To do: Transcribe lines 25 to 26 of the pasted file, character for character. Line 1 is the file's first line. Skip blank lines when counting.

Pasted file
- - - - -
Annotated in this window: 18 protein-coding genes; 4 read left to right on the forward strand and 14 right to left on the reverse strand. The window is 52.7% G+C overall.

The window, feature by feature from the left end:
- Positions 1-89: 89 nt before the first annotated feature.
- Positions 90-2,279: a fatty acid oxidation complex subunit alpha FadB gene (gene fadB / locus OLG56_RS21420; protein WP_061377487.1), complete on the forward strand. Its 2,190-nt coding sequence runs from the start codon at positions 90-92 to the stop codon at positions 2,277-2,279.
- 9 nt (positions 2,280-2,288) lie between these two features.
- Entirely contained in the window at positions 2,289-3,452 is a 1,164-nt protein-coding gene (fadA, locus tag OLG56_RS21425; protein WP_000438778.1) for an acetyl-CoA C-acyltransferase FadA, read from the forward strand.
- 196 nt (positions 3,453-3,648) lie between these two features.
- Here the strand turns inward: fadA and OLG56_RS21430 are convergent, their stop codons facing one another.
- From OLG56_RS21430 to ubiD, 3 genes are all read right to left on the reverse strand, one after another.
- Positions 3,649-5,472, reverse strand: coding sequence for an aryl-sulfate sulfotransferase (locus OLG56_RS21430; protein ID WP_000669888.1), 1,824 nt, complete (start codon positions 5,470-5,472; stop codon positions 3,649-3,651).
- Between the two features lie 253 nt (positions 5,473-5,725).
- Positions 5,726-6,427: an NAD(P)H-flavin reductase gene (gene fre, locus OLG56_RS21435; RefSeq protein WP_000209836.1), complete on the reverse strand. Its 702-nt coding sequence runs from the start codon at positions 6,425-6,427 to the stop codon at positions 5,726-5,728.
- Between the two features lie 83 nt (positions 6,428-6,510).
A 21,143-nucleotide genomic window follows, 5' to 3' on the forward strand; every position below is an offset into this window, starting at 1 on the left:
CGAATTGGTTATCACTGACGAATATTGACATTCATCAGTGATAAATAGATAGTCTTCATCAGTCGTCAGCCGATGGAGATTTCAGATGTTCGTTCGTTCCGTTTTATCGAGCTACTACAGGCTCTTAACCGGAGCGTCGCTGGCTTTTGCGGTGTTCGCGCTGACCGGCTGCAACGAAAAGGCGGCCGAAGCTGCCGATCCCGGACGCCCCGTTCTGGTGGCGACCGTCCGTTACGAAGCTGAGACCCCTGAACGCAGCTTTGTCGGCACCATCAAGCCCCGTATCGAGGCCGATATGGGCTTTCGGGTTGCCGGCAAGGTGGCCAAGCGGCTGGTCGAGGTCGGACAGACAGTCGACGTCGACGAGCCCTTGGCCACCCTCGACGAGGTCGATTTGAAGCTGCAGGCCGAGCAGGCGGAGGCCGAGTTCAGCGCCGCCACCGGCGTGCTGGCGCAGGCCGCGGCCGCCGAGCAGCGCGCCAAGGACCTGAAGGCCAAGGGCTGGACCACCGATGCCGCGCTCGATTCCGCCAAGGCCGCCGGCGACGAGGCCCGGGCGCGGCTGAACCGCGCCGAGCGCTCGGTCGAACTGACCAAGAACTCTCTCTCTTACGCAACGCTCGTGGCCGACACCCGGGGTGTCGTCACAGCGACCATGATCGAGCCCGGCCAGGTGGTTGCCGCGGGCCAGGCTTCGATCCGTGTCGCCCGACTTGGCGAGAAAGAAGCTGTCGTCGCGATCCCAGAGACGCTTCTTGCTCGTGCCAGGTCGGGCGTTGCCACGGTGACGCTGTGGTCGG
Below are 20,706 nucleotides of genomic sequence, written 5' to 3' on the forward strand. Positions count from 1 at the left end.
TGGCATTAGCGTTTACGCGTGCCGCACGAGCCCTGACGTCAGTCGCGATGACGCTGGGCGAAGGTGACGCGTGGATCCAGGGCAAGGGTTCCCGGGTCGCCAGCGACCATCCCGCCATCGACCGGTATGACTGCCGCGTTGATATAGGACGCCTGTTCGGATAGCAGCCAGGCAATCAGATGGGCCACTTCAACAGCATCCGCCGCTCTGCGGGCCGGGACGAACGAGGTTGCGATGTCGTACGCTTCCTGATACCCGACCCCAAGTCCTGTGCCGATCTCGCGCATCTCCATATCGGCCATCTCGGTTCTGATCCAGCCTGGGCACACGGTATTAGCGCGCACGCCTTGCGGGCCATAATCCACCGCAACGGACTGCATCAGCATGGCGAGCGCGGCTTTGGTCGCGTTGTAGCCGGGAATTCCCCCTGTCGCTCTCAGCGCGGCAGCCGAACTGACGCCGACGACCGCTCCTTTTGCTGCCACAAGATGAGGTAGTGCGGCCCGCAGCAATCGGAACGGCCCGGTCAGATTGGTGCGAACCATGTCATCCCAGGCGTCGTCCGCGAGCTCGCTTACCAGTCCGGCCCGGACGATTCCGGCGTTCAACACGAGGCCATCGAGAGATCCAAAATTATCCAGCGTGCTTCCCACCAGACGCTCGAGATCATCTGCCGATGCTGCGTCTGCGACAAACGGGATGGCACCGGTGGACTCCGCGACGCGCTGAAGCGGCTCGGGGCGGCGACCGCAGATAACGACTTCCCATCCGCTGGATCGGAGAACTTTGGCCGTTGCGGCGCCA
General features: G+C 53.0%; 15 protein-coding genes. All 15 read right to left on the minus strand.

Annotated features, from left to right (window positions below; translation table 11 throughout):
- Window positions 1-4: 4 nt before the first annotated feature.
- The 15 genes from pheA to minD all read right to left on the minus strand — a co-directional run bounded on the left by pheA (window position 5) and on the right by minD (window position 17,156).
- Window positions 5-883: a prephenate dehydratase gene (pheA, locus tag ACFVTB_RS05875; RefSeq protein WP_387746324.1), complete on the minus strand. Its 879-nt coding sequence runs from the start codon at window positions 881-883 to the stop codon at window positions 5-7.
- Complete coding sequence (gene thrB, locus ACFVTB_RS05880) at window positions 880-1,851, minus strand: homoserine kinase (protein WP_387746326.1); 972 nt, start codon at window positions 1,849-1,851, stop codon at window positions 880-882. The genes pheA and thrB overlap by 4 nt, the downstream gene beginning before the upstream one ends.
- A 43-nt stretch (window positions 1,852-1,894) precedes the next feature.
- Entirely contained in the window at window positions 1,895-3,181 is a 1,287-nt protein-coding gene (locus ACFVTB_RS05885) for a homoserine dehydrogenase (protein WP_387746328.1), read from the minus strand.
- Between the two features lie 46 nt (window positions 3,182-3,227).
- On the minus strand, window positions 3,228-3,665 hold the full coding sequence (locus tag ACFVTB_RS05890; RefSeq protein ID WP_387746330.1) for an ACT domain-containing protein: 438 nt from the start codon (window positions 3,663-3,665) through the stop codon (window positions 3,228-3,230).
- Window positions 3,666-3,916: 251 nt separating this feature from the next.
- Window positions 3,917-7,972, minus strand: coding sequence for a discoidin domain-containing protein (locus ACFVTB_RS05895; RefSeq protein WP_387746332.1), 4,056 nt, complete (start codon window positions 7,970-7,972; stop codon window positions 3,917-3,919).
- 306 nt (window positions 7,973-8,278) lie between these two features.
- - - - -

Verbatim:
- Entirely contained in the window at window positions 1,895-3,181 is a 1,287-nt protein-coding gene (locus ACFVTB_RS05885) for a homoserine dehydrogenase (protein WP_387746328.1), read from the minus strand.
- Between the two features lie 46 nt (window positions 3,182-3,227).